In normal conditions, with the shutter speed, you affect only ambient light, and with aperture you affect both ambient light and flash.

Is this also true when the flash is used in High Speed Sync mode? Or in this case, does the shutter speed affect the flash light, too?


3 Answers 3


Is this true also when the flash is used in High Speed sync mode? Or does in this case the shutterspeed affect the flash light too?

Shutter speed has some effect with HSS, but for different reasons. With high speed sync, the flash fires many times as the slit between the first and second shutter curtains move across the sensor. The higher the shutter speed, the smaller the slit, and that may require the flash to fire more often in order to create an even exposure. The flash unit has only a fixed amount of energy, so the more times it fires, the less intense each pop must be.


Shutter speed does not affect regular speedlight mode exposure. The speedlight flash is faster (shorter duration) than the shutter speed, so it does not matter (to the flash) how much longer the shutter is open (ambient will be affected).

Shutter speed absolutely does affect HSS flash, which is simply a continuous light same as sunlight, same as incandescent light, etc. HSS is continuous light, for the duration of the shutter open time. Continuous light rules apply.

Other than HSS flash power is rather limited, and range is limited by Inverse Square Law, the camera exposure numbers work exactly the same as for sunlight. If we increase shutter speed from 1/1000 second to 1/2000 second, we lose one stop of HSS light (exposed for only half the time). So we have to open the aperture one stop to compensate. That is of course exactly the same way that sunlight works (simply because both are continuous light, i.e., NOT speedlight flash).

So, specifically, Equivalent Exposures work exactly the same for HSS as it does for sunlight.

1/4000 second f/2.8 is exactly the SAME HSS exposure as 1/125 f/16, like as it is the same exposure for sunlight.

If you have a correct balanced HSS/Sunlight exposure, any other equivalent exposure gives the same exposure result, for both sunlight and HSS. Saying, the one Guide Number applies to any Equivalent Exposure.

See http://www.scantips.com/lights/flashbasics2b.html


Below your Camera's X-sync limit (often around 1/250, what your question refers to as "normal conditions"; any of the Modes (Flash, HSS, HS) is "normal" for some people, so call it X-Sync Limit) a simplified explanation is: The Shutter opens, the Flash fires, the Shutter closes. So the Flash is faster than the Shutter and thus the Shutter doesn't control the Flash's intensity.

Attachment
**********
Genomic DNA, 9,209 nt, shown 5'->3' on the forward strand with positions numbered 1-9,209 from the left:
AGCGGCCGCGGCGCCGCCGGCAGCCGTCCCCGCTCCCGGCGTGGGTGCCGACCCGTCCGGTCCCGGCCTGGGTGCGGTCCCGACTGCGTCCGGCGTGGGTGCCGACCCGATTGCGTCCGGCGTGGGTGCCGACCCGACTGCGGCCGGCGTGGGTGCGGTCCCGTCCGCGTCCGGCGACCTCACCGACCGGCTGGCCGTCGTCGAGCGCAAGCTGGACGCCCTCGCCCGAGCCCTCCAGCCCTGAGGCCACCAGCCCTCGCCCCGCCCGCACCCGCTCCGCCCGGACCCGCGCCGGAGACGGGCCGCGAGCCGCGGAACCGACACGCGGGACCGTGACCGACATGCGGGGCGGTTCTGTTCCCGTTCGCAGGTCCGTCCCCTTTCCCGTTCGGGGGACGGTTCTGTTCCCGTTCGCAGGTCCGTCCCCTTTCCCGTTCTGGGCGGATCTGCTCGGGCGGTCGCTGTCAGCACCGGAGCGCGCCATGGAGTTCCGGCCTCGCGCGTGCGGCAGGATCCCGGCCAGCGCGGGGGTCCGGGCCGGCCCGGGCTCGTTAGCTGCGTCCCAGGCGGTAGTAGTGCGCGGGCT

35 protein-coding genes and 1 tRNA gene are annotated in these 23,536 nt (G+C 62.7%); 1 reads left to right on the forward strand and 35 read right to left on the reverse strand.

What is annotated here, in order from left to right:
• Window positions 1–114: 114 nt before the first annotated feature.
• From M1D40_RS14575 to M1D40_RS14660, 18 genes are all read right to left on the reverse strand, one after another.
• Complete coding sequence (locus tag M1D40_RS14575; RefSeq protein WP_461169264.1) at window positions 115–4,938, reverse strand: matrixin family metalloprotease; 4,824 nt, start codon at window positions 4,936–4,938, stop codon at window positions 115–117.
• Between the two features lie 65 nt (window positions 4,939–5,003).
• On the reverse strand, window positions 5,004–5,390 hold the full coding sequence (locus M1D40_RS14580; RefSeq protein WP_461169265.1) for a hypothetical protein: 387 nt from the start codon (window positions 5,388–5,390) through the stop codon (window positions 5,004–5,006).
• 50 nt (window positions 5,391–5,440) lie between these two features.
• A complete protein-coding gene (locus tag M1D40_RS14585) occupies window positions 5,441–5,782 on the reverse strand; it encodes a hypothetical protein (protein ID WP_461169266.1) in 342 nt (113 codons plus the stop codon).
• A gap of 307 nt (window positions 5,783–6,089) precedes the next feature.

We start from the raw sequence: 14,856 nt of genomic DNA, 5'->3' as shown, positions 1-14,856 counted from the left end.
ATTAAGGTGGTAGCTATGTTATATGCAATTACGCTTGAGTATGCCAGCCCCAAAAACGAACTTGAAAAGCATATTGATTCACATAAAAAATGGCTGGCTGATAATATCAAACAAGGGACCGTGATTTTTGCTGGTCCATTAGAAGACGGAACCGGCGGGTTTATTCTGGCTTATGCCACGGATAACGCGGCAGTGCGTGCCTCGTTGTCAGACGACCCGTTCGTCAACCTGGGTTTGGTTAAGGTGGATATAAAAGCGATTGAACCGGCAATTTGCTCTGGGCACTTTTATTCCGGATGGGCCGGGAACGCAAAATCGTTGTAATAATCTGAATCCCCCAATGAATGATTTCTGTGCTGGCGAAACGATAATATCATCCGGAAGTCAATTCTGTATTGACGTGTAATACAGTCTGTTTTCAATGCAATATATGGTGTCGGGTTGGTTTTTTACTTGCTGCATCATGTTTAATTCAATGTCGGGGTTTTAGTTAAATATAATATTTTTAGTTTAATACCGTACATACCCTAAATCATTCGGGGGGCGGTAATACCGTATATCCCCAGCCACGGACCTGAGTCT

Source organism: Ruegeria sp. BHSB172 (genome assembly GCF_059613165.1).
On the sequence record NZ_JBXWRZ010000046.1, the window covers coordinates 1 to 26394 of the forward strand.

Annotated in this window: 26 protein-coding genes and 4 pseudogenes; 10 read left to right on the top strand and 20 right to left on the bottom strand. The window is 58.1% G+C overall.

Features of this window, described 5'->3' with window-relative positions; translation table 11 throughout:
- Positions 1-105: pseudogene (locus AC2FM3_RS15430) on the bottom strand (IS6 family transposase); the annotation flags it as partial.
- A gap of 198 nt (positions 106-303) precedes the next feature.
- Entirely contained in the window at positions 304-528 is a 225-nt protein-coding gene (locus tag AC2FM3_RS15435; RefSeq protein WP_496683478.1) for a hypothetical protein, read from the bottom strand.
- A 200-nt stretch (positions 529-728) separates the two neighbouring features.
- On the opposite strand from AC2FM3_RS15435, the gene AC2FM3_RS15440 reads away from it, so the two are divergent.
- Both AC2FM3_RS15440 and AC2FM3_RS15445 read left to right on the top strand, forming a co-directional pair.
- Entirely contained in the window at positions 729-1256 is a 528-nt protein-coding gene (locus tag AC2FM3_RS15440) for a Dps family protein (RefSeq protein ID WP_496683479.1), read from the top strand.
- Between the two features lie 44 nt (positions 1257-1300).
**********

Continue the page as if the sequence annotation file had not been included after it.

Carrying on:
Above the X-Sync Limit the Shutter is so fast that the Second Curtain (the closing half of the Shutter) must start to move before the First Curtain (the opening half of the Shutter) has moved; resulting in a moving Slit that travels across the Film or Sensor.

The HSS Flash is pulsed repeatedly to provide continuous (as well as diminishing, and differing color) light for the short duration of the two Shutters (moving Slit) AND a higher Shutter Speed makes the Slit narrower cutting the Flash's power so much that the Flash MUST be fairly close to the subject (when shooting into the Sun the Flash is almost in the Shot.

With HS (the third Mode, which you asked nothing about) the Flash fires a single time, slightly before the Shutter with an enormous pulse (distances of several hundred feet away from the Flash can brightly light the subject) and the electronics times the Shutter to utilize the hottest portion of the Flash. So you're (sort of) back to a normal Flash (not HSS).

HS is what you want to buy/learn IF you're into using Flash.

HSS was developed to use a Flash at higher Shutter Speeds without getting a black bar in the Picture (due to the Curtains blocking part of the Flash) and eats your Battery - HS only eats as much Battery as the brightness to which it is set. Greater investment but more Shots per Battery (for the intensity used).

That was supposed to be an oversimplified (but not incorrect) explanation.

Marc Weiler's Website features many Photos taken with a Elinchrom Hi-Sync, in particular Photo number 13 on this Webpage shows the use of a Flash at a very long distance and a clear view of the amount of light it casts at that distance. Technical Note: You can click on one of those Photos and they open in a Gallery if you don't wish to count.

  • \$\begingroup\$ *cough* photo.stackexchange.com/q/88127/1943 \$\endgroup\$
    – mattdm
    Mar 22, 2017 at 19:24
  • \$\begingroup\$ Also: is that your photo? \$\endgroup\$
    – mattdm
    Mar 22, 2017 at 19:28
  • \$\begingroup\$ Cough Link is helpful. Photo, no wasn't claiming credit just attempting to show how far away a Flash could operate; removed. Also searched Help Center for info on linking to Photos, nothing found. \$\endgroup\$
    – Rob
    Mar 23, 2017 at 12:32
  • \$\begingroup\$ @mattdn - Found and read: stackexchange.com/legal/content-policy \$\endgroup\$
    – Rob
    Mar 23, 2017 at 12:58
  • \$\begingroup\$ I wasn't so much concerned with copyright as with credit. \$\endgroup\$
    – mattdm
    Mar 23, 2017 at 13:13

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